Trans Mountain pipeline leak: ‘I thought I was getting tunnel vision’

From the desk of Dan Shapiro

The Trans Mountain pipeline system between Edmonton and Vancouver was back up and running on Friday night following the emergency shut-down last week after severe weather hit the region.

The spill is believed to have involved low-hanging branches and fallen trees along the Pacific Highway corridor about 50 kilometres west of Vancouver. Estimated to be about 50 cubic metres, it occurred during a washout incident in the second week of October, said Pacific NorthWest Pipeline president Clayton Haynes.

The line was immediately shut down, he said. Five days later, an external contractor was asked to do some site assessments, and, after several hours, a secondary inspection revealed a “significant” leak, said Haynes.

After a thorough investigation, it was determined that a culvert tile washout had spilled a smaller amount of tar-like sediment material and an unknown amount of oil into the washout. Crews quickly began to remove the structure, combing through the soil and burning off a portion of it.

“It would’ve been tough to see a crater there. It was all squishy and soft to the touch, and there wasn’t a deep look,” said Hayes.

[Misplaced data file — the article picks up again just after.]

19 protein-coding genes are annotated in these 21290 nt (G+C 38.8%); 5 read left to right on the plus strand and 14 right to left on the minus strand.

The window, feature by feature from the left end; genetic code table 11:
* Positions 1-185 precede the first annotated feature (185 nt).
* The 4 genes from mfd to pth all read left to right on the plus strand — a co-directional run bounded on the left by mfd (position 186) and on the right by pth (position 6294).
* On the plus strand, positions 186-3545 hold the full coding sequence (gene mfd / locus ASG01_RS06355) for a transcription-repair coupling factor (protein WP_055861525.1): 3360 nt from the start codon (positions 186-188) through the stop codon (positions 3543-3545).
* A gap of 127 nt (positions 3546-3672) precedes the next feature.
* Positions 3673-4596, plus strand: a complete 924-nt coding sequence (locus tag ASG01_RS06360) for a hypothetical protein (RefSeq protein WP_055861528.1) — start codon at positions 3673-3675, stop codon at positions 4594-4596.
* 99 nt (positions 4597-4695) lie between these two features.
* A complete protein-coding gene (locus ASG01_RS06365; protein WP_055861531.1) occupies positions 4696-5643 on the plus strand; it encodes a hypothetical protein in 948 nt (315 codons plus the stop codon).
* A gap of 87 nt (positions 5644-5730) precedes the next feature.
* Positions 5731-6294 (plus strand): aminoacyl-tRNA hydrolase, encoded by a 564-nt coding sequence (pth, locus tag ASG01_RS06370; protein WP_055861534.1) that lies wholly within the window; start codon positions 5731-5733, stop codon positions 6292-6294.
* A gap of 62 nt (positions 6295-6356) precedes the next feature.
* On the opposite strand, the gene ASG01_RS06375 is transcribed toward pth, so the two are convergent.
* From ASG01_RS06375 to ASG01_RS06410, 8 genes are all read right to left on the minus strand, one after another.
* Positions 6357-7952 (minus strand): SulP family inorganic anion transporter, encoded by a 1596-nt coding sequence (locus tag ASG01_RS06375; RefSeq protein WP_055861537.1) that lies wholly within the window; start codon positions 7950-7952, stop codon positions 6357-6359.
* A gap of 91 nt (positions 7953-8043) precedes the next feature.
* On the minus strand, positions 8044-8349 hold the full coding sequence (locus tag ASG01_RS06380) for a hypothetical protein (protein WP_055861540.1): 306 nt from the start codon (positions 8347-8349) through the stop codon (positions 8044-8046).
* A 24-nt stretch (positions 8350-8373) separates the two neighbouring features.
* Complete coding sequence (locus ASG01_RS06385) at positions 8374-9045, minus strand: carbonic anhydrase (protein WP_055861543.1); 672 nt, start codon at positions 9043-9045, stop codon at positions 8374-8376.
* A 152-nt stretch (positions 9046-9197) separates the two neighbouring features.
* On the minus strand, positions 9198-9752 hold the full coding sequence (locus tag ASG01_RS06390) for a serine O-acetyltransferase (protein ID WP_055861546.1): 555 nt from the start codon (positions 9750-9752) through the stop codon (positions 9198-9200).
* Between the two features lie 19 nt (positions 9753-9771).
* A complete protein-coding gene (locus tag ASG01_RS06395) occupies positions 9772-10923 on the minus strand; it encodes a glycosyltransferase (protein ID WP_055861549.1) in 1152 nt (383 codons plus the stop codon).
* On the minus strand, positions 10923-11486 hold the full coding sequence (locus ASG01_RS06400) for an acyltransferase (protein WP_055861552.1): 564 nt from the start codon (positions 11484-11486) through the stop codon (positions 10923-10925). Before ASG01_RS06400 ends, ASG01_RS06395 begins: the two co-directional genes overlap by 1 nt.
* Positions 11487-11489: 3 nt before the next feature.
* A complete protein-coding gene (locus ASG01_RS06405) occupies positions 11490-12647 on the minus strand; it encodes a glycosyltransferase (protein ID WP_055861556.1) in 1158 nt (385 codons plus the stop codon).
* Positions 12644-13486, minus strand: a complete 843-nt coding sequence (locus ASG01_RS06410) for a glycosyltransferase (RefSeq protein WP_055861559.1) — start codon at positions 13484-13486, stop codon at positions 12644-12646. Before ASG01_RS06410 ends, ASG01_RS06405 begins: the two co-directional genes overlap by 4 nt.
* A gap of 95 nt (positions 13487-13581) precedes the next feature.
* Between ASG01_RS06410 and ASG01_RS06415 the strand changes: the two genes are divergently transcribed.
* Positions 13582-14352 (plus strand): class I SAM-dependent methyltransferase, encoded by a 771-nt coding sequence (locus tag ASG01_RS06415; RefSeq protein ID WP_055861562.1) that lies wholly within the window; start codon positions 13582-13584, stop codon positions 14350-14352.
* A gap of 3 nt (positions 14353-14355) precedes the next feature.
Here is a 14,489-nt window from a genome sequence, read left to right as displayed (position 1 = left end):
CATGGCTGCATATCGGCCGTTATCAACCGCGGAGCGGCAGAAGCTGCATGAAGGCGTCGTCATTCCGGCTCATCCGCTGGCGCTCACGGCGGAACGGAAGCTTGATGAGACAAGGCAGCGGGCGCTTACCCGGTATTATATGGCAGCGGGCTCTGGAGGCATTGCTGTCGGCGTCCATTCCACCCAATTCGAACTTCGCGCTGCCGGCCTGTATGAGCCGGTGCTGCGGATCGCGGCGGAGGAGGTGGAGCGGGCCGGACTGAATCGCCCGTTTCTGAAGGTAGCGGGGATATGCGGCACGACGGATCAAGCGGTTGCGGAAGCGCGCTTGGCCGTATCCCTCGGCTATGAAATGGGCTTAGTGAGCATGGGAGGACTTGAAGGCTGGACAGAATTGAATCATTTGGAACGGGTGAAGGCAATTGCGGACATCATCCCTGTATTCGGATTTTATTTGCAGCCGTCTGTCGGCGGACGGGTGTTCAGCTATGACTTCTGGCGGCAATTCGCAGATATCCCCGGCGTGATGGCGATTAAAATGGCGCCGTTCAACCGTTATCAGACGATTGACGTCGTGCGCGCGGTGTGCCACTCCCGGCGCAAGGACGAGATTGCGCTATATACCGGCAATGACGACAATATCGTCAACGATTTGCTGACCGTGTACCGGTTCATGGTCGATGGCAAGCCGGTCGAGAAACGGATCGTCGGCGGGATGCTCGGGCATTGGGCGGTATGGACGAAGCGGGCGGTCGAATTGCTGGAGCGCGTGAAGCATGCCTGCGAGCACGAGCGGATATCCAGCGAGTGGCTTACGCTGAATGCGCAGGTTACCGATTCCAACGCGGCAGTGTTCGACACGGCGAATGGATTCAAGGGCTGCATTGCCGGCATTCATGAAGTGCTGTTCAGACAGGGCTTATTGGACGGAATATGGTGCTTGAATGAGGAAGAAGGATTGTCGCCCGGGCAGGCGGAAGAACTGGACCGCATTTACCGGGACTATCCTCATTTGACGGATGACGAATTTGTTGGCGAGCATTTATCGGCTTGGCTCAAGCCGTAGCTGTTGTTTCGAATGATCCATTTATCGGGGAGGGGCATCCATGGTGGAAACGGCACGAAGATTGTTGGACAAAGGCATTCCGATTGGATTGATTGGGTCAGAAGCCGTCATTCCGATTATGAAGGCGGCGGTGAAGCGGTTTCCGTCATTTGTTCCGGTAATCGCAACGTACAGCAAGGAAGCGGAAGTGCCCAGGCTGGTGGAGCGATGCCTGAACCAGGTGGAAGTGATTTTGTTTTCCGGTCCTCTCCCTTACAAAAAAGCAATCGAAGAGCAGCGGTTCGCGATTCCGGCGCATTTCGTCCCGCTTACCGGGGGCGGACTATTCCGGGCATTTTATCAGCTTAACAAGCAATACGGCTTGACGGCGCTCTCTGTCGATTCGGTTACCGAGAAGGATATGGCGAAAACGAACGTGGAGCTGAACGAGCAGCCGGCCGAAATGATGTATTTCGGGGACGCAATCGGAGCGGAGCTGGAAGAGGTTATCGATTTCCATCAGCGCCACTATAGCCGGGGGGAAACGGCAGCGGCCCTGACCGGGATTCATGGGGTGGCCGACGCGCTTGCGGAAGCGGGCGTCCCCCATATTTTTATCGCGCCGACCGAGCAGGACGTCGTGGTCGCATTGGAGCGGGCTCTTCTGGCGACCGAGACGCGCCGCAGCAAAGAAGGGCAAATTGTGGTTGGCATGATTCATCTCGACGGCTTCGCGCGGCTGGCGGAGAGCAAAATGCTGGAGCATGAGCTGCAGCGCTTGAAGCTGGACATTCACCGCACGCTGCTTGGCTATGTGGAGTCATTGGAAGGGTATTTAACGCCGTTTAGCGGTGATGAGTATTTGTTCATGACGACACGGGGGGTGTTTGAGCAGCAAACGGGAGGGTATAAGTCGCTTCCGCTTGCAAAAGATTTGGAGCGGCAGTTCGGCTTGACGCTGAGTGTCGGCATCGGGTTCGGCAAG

The pipe is made of steel, and the upper portion of it will be retrofitted to address erosion at the event site.

“The inspection confirms that it was built in a very spot where it would have more of a tendency to experience this type of damage, and we think it was the culvert tile that caused the problem,” said Hayes.

The Trans Mountain pipeline system is overseen by the National Energy Board, which is taking the incident seriously. The board “views this as a serious incident,” said a statement.

“Issues like this underline the need for pipeline companies to maintain their facilities with as much diligence as they do the energy they transport.”

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